Anti-lockdown protests are now taking place across China – the Chinese equivalent of our Truckers’ Convoy. The protests are a reaction to the brutal policies that literally lock people in their apartments, when even one infection is detected. As in Canada, when truckers became convinced that unscientific vaccination mandates, and other lockdown policies, were being unfairly directed at them – for purely political purposes – many thousands of Chinese people have had enough.
They are willing to risk beatings and jail – and maybe even a government seizure of their bank accounts – to protest these purely political lockdown policies that are making their lives miserable.
How far these protests will get in a country with a massive internal police system, designed to keep the ruling communist party in power, is anyone’s guess.
But one thing the Chinese protests do is to remind us that the original Wuhan lockdown policy – a policy that is still in place there – does not work. The idea was to isolate the virus and prevent it from spreading. Draconian methods were employed to do this. Despite all of the suffering caused by those policies, the virus is still there. At some point it will have to pass through the population.
And meanwhile, the Chinese people have not acquired the level of immunity populations in the rest of the world have because of exposure to the virus. When the virus eventually spreads – as it inevitably will – China can expect that millions will get sick, and that the weakest will die. This can be confidently predicted, because the same thing has happened in every other nation in the world.
It is even worse in China, because so many people are convinced that they will either die, or get “long Covid” if they are infected. This is not true. The virus is indeed deadly for the elderly, obese and infirm. But for healthy people – especially the young – it poses an insignificant lethal threat. Obviously, hospital capacity and protection for the at-risk groups should have been improved. Instead, the CCP opted for lockdown policies and instilling fear in their population.
And their state-controlled media has greatly exaggerated the threat, so many people there are very scared.
Consequently, the Communist Party is between a rock and a hard place. If they relax controls, and virtually all healthy people survive the virus – which is exactly what will happen – the people will realize that they have been deceived. The people will also instantly understand that the lockdown misery they have been forced to live with for two years has been for nothing. They will be angry.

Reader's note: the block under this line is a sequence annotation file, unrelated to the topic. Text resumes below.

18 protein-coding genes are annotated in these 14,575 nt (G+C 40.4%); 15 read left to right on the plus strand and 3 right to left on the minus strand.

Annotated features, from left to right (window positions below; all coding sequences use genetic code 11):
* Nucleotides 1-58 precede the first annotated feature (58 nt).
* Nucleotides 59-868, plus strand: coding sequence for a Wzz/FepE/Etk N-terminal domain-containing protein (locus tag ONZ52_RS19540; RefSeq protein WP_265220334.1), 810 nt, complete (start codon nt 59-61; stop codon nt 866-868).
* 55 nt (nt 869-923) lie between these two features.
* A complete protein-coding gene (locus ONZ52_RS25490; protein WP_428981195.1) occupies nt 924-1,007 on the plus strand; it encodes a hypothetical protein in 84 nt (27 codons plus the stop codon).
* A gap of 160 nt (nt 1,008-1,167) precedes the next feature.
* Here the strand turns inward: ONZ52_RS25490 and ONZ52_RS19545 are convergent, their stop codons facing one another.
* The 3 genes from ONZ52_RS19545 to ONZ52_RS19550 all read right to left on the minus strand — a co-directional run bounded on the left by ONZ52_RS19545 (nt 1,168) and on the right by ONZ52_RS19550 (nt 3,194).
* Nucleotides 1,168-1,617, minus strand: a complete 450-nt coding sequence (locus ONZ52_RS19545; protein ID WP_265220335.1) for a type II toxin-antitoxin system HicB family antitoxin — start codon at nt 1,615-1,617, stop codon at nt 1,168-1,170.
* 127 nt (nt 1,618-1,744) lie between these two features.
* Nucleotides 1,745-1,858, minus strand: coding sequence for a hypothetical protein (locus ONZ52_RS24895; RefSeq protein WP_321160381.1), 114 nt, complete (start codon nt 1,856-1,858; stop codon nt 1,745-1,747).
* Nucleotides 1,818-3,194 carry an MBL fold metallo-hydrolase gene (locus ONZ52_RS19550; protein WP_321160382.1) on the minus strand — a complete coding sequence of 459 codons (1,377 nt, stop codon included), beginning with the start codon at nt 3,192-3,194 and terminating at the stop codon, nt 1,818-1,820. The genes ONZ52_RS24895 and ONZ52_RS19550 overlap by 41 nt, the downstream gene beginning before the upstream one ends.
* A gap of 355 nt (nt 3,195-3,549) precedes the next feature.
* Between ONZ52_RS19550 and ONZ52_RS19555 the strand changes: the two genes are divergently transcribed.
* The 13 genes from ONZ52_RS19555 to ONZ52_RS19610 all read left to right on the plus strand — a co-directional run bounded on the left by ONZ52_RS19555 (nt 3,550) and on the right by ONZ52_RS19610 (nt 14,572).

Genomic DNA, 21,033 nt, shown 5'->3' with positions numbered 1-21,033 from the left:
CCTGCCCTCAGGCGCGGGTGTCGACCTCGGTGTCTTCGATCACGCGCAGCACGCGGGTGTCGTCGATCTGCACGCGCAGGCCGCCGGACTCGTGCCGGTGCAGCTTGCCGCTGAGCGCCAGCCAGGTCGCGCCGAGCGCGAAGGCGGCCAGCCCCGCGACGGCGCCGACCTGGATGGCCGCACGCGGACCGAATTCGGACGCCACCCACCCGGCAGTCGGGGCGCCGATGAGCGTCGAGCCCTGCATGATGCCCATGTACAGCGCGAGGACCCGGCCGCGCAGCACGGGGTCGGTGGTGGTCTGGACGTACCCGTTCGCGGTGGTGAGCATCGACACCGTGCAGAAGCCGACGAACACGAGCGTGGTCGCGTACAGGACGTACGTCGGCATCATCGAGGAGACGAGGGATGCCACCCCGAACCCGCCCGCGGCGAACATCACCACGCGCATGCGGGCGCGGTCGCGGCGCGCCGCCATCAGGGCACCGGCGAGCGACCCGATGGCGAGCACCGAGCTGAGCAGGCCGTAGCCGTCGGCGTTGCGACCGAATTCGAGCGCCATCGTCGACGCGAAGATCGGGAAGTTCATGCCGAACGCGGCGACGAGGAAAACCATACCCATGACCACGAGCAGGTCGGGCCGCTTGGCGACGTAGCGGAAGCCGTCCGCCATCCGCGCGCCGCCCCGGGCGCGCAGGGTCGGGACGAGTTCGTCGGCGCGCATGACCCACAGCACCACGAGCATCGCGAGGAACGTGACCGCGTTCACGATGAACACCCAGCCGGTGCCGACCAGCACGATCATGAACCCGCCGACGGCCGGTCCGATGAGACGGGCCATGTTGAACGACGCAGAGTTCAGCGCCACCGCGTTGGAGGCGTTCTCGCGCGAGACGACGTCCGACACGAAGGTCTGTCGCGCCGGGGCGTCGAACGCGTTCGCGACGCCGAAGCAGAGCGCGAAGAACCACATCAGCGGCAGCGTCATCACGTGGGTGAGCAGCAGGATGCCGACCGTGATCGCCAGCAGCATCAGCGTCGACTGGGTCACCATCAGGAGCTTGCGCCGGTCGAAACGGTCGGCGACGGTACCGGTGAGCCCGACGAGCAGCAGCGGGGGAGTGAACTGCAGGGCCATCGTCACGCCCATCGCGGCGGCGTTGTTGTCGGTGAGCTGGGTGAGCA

The current suffering of the Chinese people should be familiar to us, because we went through a version of that same Covid Zero lockdown thinking not that long ago. The government-subsidized media thoroughly frightened the population. Even today we have many healthy people who are convinced that if they get Covid they will die.
But we know that is not true, because most Canadians have had it by now, and have done just fine. Some got quite sick; some only had minor symptoms. But the myth that Covid is a lethal threat to healthy people has been thoroughly debunked here, as well as in the rest of the world.
We now know that mutations of the virus are here to stay. We must learn to live with them, just as we have learned to live with all of the other nasty respiratory viruses that come and go.
And when we watch developments in China we should remind ourselves that it was the CCP’s Wuhan lockdown model – the model now making Chinese lives so miserable – that our politicians chose to copy. Instead of taking common sense precautions to save lives, such as building up our weak hospital system, and improving the safety in our long-term nursing homes – we chose to crush civil liberties and seriously damage our economy. Just like they are still doing in China.
Despite the risks, these brave Chinese protestors go out on the street in broad daylight to confront a totalitarian regime that holds all the power.
They deserve our support.
Brian Giesbrecht is a retired judge and a senior fellow at the Frontier Centre for Public Policy.